As I’ve mentioned before, I’m graduating this spring, which means I need to write that most foreboding of documents, the thesis. As I work on it, I’ve been thinking about how the nature of the thesis varies from field to field.
If you don’t have much experience with academics, you probably think of a thesis as a single, overarching achievement that structures a grad student’s career. A student enters grad school, designs an experiment, performs it, collects data, analyzes the data, draws some conclusion, then writes a thesis about it and graduates.
In some fields, the thesis really does work that way. In biology for example, the process of planning an experiment, setting it up, and analyzing and writing up the data can be just the right size so that, a reasonable percentage of the time, it really can all be done over the course of a PhD.
Other fields tend more towards smaller, faster-paced projects. In theoretical physics, mathematics, and computer science, most projects don’t have the same sort of large experimental overhead that psychologists or biologists have to deal with. The projects I’ve worked on are large-scale for theoretical physics, and I’ll still likely have worked on three distinct things before I graduate. Others, with smaller projects, will often have covered more.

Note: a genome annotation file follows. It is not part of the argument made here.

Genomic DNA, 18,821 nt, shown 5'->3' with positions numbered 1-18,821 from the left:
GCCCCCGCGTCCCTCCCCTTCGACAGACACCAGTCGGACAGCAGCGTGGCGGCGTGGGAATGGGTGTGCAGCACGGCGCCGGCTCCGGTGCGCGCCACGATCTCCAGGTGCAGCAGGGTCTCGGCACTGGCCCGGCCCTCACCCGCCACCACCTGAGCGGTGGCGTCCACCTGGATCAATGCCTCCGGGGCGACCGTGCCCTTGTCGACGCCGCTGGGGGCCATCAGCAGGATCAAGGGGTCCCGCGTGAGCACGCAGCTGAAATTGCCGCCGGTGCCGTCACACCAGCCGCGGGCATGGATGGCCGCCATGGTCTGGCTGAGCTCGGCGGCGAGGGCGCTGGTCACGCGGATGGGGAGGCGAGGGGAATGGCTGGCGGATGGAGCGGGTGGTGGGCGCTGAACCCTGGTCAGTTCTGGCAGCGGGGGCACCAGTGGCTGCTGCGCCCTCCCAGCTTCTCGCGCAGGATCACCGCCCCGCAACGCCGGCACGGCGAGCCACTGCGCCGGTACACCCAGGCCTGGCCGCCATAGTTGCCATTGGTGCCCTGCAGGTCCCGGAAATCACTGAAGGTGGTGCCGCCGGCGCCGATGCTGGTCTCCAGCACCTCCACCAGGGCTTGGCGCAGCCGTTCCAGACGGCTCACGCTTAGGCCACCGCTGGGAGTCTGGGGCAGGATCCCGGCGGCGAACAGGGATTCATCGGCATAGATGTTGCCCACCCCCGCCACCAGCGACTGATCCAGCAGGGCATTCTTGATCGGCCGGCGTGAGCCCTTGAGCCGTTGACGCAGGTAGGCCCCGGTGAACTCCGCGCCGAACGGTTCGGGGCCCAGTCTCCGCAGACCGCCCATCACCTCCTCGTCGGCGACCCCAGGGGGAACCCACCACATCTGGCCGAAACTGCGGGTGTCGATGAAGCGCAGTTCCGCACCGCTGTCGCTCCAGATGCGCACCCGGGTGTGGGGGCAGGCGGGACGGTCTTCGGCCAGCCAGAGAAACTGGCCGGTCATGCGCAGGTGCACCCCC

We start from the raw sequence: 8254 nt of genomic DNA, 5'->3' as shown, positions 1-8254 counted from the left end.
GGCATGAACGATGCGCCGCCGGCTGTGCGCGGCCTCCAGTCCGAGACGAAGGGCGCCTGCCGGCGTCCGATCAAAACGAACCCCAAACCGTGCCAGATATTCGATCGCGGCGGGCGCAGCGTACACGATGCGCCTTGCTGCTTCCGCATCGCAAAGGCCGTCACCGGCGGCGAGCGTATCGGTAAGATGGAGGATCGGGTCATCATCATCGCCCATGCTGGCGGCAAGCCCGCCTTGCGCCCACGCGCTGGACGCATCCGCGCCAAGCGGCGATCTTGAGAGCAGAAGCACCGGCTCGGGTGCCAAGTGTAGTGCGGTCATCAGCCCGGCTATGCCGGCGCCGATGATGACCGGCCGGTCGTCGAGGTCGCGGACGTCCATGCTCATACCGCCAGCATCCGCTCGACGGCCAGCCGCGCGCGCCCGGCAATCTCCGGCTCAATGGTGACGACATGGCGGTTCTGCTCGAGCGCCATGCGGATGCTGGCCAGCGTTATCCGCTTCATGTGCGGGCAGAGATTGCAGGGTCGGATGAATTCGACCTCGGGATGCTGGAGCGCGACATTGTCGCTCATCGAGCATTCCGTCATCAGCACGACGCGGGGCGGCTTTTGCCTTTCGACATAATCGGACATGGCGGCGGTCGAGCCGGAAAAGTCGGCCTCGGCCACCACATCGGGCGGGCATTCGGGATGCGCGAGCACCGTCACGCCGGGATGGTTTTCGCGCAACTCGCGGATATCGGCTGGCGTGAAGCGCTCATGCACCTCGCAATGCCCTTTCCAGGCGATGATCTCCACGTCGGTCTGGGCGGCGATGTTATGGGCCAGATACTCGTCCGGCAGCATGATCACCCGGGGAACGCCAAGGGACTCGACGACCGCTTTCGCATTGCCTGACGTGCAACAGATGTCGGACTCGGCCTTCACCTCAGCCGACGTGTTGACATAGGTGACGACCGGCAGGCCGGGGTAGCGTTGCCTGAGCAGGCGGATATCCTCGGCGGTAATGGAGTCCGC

In this situation, a thesis isn’t one overarching idea. Rather, it’s a compilation of work from past projects, sewed together with a pretense of an overall theme. It’s a bit messy, but because it’s the way things are expected to be done in these fields, no-one minds particularly much.
The other end of the spectrum is potentially much harder to deal with. For those who work on especially big experiments, the payoff might take longer to arrive than any reasonable degree. Big machines like colliders and particle detectors can take well over a decade before they start producing data, while longitudinal studies that follow a population as they grow and age take a long time no matter how fast you work.
In cases like this, the challenge is to chop off a small enough part of the project to make it feel like a thesis. A thesis could be written about designing one component for the eventual machine, or analyzing one part of the vast sea of data it produces. Preliminary data from a longitudinal study could be analyzed, even when the final results are many years down the line.
People in these fields have to be flexible and creative when it comes to creating a thesis, but usually the thesis committee is reasonable. In the end, a thesis is what you need to graduate, whatever that actually is for you.